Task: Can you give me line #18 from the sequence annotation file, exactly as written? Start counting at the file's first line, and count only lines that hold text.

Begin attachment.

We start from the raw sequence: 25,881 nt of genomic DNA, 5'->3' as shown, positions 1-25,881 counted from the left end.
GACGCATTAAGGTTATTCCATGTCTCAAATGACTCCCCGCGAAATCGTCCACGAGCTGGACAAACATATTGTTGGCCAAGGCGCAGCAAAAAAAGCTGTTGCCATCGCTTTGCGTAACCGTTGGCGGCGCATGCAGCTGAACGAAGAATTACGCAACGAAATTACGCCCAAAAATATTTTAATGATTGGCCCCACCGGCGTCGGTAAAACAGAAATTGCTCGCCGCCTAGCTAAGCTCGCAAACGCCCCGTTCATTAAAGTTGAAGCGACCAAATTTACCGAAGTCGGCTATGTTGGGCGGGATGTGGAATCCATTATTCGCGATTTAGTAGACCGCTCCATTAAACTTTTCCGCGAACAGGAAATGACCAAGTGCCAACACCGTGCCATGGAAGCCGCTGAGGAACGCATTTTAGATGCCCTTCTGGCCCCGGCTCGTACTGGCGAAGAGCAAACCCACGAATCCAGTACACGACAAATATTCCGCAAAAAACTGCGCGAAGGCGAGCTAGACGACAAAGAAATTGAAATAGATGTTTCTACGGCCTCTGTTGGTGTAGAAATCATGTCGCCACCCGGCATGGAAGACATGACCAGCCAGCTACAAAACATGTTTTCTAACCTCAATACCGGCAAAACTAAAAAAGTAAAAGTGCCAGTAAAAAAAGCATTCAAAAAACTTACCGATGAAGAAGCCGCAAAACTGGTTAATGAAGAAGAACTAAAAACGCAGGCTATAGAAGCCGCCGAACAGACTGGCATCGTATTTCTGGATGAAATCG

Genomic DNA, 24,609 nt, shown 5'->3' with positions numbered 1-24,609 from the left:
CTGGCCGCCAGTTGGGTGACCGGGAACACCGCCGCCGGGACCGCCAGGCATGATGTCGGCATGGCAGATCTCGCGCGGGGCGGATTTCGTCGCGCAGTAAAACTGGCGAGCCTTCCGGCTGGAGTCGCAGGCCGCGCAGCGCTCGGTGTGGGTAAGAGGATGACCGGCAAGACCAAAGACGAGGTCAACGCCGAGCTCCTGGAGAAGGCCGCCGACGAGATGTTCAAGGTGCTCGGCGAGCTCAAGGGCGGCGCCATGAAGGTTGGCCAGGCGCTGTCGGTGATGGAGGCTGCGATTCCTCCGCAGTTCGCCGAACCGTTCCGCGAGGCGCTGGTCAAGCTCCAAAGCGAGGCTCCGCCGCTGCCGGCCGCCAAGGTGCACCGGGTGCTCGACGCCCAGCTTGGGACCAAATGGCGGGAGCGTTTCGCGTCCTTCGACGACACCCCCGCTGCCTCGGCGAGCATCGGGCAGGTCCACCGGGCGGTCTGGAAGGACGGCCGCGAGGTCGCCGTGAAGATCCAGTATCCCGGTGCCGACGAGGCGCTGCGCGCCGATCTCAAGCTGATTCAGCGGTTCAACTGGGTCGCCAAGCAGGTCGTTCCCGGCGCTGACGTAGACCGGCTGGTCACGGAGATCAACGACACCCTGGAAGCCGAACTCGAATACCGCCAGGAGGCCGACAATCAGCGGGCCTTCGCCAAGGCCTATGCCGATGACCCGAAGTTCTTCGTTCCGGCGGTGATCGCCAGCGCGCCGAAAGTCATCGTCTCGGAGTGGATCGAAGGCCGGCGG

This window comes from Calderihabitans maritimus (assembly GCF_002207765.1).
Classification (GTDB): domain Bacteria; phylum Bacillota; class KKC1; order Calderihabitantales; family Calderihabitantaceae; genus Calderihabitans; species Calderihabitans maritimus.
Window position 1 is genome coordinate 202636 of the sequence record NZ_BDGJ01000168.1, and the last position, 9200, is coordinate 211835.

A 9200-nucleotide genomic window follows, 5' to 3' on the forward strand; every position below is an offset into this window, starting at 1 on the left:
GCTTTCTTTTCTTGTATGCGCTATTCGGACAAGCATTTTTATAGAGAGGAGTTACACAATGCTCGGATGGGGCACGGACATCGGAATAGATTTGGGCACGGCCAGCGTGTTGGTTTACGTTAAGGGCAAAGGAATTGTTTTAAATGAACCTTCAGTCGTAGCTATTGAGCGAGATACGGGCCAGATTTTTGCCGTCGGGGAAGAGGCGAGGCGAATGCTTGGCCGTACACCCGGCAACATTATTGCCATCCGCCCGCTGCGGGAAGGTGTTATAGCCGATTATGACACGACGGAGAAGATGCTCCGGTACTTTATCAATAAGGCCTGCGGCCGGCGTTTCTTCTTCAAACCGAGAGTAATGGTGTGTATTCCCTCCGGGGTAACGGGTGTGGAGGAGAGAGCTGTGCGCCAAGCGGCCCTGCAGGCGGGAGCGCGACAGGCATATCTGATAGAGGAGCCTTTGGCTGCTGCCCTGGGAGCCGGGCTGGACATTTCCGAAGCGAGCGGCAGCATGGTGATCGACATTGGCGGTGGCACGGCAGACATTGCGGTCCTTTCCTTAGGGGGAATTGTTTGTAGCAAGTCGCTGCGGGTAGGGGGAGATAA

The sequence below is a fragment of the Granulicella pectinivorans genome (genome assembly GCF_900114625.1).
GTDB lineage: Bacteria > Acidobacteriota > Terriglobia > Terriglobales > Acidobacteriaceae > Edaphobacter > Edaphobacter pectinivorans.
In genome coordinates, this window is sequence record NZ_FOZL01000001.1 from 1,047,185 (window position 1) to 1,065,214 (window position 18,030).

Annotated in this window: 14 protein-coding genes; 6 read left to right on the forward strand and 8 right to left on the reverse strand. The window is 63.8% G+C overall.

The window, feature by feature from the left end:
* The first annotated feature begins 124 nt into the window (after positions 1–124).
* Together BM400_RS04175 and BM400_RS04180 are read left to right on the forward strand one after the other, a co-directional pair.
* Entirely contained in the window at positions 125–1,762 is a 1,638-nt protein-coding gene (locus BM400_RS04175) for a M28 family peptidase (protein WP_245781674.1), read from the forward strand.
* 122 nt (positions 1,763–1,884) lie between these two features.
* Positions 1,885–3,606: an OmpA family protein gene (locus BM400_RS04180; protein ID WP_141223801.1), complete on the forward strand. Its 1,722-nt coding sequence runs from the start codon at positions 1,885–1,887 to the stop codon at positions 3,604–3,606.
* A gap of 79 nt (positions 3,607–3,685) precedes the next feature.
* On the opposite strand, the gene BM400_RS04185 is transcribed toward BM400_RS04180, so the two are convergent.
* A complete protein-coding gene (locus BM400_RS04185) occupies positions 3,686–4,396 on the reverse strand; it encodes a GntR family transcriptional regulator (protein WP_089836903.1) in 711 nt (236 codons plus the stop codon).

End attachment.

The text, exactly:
* 122 nt (positions 1,763–1,884) lie between these two features.